A quick and dirty way to pull web history is by mounting the E01 image with Arsenal Image Mounter and then running Nirsoft's Browser History View. We can then save the results out to a CSV and load into Eric Zimmerman's TimelineExplorer to filter. We can used "Google Search" as a title filter and see that Marsha searched for "encrypt my fone".

Figure 4: Browser history filtered in TimelineExplorer

Device Connections (10 points)

What was the drive letter associated to the media from which Digital Collector was run? (Make sure the form is as follows h:\)

There are two locations that this answer can be pulled out of. The first is from User Assist  which is pulled from the NTUSER.DAT at the path:


You can utilize your favorite forensics tool to pull out the UserAssist info but I used KAPE/RECmd to get the report. Opening the report in TimelineExplorer we can filter the "Program Name" column for DigitalCollection and see that it was run from the D:\ drive.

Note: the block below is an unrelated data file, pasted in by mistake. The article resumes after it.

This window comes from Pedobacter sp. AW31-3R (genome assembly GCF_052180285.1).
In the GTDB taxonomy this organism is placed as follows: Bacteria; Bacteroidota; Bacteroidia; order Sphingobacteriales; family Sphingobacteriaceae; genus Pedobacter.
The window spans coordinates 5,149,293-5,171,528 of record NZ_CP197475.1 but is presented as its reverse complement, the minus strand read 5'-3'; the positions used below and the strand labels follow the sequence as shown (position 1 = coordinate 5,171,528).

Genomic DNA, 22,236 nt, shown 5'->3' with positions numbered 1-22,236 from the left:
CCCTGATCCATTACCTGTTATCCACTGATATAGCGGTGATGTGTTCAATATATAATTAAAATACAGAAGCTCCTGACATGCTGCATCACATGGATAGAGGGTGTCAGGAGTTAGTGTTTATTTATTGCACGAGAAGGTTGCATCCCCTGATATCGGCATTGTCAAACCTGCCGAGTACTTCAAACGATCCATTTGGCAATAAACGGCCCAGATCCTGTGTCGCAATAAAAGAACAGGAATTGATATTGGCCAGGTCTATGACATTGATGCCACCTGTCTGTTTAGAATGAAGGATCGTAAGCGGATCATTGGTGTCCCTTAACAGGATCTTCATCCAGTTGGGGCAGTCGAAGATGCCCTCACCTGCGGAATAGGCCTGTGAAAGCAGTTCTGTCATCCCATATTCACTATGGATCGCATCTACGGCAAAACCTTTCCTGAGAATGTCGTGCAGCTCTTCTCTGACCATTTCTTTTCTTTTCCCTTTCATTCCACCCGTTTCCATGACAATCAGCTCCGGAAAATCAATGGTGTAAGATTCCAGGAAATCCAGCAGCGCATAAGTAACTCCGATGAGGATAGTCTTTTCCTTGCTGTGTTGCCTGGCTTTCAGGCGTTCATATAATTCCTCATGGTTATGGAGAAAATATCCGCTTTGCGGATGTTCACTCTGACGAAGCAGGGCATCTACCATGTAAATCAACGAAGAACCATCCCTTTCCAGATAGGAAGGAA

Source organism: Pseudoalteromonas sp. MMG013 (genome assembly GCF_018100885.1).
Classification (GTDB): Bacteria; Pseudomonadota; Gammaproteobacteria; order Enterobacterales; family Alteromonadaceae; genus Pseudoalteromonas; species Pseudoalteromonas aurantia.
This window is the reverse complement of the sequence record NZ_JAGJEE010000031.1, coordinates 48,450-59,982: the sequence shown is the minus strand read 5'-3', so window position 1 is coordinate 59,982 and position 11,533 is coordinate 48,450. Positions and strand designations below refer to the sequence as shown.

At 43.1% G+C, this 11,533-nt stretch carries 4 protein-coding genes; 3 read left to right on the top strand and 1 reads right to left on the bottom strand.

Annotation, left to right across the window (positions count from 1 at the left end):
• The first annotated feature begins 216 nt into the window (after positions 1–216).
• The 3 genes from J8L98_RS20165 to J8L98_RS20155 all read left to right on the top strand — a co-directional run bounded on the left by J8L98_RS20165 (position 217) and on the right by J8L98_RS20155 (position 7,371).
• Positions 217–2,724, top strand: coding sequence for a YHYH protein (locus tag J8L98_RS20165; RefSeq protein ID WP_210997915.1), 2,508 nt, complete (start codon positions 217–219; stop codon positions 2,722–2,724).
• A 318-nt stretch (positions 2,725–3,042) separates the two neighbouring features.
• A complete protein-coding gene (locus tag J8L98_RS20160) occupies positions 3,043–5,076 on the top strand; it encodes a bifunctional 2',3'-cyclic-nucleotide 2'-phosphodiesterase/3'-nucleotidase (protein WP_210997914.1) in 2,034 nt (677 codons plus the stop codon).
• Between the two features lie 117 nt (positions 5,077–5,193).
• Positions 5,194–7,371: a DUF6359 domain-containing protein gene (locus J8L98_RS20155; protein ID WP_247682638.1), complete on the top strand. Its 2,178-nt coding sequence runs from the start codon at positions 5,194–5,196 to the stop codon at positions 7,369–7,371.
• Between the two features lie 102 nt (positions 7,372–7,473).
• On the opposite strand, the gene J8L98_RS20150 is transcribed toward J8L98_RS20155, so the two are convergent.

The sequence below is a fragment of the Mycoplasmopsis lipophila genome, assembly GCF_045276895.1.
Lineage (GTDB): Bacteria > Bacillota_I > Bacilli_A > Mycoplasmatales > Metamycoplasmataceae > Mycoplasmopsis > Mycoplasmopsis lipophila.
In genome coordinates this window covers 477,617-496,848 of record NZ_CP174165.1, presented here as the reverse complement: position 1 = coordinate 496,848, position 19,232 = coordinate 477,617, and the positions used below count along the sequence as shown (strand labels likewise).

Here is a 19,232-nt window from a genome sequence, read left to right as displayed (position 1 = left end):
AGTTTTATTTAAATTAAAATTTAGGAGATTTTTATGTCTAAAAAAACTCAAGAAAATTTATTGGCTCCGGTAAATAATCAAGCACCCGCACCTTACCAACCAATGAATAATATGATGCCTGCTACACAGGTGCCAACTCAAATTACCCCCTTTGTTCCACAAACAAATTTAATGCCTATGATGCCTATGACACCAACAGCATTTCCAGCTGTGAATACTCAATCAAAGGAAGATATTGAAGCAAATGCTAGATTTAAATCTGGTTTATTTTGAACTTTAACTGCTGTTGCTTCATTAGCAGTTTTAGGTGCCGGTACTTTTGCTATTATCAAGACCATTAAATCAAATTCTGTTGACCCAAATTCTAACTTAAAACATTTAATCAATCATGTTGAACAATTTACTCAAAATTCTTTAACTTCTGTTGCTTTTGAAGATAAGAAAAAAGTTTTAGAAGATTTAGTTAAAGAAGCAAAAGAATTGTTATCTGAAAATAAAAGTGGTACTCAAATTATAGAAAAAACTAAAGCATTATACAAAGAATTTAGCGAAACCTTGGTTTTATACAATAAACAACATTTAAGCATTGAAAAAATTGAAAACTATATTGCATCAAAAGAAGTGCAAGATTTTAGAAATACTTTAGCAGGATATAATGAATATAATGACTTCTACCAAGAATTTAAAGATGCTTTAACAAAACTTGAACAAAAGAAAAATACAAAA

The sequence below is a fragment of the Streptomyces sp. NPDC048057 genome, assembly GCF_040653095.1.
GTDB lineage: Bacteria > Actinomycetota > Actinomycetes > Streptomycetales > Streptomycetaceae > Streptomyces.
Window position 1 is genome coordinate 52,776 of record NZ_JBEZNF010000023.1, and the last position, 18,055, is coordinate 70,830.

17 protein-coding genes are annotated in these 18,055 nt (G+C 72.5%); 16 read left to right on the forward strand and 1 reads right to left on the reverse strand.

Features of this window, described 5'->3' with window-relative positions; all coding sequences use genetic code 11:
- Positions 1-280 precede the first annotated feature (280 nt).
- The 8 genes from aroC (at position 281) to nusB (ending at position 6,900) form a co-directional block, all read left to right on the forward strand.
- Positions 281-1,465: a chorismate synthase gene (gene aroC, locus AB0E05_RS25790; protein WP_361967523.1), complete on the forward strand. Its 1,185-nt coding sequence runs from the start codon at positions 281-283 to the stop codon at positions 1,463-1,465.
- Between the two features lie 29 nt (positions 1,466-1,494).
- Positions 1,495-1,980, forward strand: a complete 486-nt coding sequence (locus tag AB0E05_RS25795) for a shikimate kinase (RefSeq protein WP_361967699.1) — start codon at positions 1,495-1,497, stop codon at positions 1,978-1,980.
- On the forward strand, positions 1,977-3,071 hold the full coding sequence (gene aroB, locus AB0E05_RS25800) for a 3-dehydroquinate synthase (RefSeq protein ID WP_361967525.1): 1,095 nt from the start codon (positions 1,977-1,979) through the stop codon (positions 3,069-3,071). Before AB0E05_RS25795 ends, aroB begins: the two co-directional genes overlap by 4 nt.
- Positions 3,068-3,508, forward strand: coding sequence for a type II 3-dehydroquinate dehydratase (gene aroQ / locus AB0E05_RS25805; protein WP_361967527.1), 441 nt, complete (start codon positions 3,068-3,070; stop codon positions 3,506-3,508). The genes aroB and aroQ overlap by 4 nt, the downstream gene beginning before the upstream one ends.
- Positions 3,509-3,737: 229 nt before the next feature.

Figure 5: UserAssist execution of DigitalCollector

We can also get this answer from the Windows Timeline artifacts. The file of interest can be collected from:


Once again we can parse this with KAPE/WxTCmd and open the ActivityOperations report in TimelineExplorer. We can filter on the "Executable" for DigitalCollector and again see it was found on the D:\ root.

Figure 6: Windows Timeline parsed

Device Identification (10 points)

Which operating system is running on Marsha's PC?

Let's look at the SOFTWARE registry file from:


We will load it up into RegistryExplorer and navigate to:

ROOT\Microsoft\Windows NT\CurrentVersion

Looking for the ProductName value, we can see the computer was running Windows 10 Pro.

Figure 7: ProductName from SOFTWARE registry file